Changes in stomatal frequency and size during elongation of Tsuga heterophylla needles.
by Kouwenberg L. L. R., Kürschner W. M., Visscher H. (2004)
in Annals of Botany 94: 561-569 – https://doi.org/10.1093/aob/mch175 –
• Methods Stomatal frequency and epidermal cells of Tsuga heterophylla needles during different stages of budburst were measured using computerized image analysis systems on light microscope slides.
• Key Results Stomata first appear in the apical region and subsequently spread basipetally towards the needle base during development. The number of stomatal rows on a needle does not change during ontogeny, but stomatal density decreases nonlinearly with increasing needle area, until about 50 % of the final needle area. The total number of stomata on the needle increases during the entire developmental period, indicating that stomatal and epidermal cell formation continues until the needle has matured completely.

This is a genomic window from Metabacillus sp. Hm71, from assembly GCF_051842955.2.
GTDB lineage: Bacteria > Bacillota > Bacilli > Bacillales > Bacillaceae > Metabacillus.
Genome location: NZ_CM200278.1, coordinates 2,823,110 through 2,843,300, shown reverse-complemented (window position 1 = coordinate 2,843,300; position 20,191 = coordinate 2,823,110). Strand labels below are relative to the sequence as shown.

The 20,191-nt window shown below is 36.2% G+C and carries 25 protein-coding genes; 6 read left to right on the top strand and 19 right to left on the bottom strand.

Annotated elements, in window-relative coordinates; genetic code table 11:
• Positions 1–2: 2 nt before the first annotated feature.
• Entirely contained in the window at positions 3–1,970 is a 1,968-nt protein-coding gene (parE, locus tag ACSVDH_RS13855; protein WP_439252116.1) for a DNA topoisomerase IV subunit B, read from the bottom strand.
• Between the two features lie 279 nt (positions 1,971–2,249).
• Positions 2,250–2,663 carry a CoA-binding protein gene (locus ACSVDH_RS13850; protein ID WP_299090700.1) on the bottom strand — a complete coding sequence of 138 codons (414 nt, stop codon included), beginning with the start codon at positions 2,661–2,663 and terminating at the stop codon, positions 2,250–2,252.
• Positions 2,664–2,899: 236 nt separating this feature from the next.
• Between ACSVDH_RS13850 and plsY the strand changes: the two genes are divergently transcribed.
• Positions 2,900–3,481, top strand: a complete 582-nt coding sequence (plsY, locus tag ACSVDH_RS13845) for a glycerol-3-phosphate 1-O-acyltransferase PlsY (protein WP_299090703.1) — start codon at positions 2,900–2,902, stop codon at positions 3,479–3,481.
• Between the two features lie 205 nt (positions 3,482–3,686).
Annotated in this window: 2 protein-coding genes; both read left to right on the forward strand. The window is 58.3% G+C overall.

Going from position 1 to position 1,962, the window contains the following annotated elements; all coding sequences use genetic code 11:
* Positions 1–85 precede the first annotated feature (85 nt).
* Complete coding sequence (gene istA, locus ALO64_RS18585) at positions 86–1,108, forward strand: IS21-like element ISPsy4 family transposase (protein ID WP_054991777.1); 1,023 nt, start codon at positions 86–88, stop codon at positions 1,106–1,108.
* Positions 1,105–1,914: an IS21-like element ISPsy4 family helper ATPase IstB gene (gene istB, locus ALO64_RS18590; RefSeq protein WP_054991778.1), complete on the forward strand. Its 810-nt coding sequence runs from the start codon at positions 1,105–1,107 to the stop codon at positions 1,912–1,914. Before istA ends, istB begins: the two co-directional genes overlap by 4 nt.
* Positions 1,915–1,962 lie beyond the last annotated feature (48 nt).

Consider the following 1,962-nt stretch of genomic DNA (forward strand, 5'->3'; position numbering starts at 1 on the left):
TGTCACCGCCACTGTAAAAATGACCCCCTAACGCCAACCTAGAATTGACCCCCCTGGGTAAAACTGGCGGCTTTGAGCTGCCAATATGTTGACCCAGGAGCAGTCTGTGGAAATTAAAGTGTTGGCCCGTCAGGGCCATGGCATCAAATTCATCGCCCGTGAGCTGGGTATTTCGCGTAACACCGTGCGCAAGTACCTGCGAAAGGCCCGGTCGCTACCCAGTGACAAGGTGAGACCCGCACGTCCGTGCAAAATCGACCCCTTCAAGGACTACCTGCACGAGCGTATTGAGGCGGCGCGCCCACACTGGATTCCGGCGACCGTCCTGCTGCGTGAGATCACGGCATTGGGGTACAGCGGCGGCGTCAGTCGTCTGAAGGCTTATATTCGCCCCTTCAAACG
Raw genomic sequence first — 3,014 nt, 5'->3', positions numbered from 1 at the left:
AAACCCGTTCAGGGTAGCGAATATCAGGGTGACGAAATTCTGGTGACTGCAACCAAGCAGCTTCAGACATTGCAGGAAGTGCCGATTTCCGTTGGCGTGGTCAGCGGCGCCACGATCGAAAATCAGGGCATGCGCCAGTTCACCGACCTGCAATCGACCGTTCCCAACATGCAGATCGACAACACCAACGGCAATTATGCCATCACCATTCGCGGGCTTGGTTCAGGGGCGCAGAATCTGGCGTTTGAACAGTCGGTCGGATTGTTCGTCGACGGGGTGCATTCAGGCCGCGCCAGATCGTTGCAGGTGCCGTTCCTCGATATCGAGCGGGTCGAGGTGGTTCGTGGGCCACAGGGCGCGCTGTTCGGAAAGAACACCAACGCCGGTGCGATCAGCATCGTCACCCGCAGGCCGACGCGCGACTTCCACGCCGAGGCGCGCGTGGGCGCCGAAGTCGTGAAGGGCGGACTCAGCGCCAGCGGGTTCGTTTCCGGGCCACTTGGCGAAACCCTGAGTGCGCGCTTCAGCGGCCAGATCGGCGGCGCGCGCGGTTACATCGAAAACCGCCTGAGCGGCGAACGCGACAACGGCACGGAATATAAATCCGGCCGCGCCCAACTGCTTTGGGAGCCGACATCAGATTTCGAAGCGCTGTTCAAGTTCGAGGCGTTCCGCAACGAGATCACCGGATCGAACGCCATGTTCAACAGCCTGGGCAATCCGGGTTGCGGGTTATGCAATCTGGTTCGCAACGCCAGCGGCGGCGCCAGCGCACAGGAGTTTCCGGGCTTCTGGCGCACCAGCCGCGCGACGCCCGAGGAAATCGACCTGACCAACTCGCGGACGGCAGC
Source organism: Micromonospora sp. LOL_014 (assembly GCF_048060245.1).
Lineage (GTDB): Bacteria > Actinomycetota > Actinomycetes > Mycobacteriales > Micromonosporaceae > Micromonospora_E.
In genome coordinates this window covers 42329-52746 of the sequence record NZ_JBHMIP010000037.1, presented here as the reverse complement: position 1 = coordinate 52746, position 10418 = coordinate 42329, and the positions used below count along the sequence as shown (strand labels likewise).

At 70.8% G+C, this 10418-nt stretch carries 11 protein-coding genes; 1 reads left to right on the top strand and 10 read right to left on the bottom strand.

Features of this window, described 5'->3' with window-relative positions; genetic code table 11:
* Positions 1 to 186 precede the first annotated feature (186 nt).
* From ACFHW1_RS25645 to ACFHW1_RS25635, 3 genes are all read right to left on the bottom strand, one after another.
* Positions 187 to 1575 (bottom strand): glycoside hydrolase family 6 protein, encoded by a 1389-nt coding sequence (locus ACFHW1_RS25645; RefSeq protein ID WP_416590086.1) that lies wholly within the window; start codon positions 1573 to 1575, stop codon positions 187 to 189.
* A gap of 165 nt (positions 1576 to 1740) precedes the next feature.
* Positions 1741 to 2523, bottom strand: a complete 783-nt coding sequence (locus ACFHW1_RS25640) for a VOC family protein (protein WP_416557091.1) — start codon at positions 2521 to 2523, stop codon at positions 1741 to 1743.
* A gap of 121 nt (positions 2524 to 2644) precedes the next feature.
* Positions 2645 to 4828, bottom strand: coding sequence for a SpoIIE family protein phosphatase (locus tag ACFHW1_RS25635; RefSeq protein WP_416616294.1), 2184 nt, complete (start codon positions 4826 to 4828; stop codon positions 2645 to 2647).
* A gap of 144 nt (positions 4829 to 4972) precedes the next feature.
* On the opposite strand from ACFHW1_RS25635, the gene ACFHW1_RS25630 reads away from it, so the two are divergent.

• Conclusions Epidermal characteristics in developing conifer needles appear to be fundamentally different from angiosperm dicot leaves, where in general leaf expansion in the final stages is due to cell expansion rather than cell formation. The lack of further change in either stomatal density or stomatal density per millimetre needle length (the stomatal characteristic most sensitive to CO2 in conifers) in the final stages of leaf growth indicates that in conifers the stage of leaf maturation would not influence CO2 reconstructions based on stomatal density.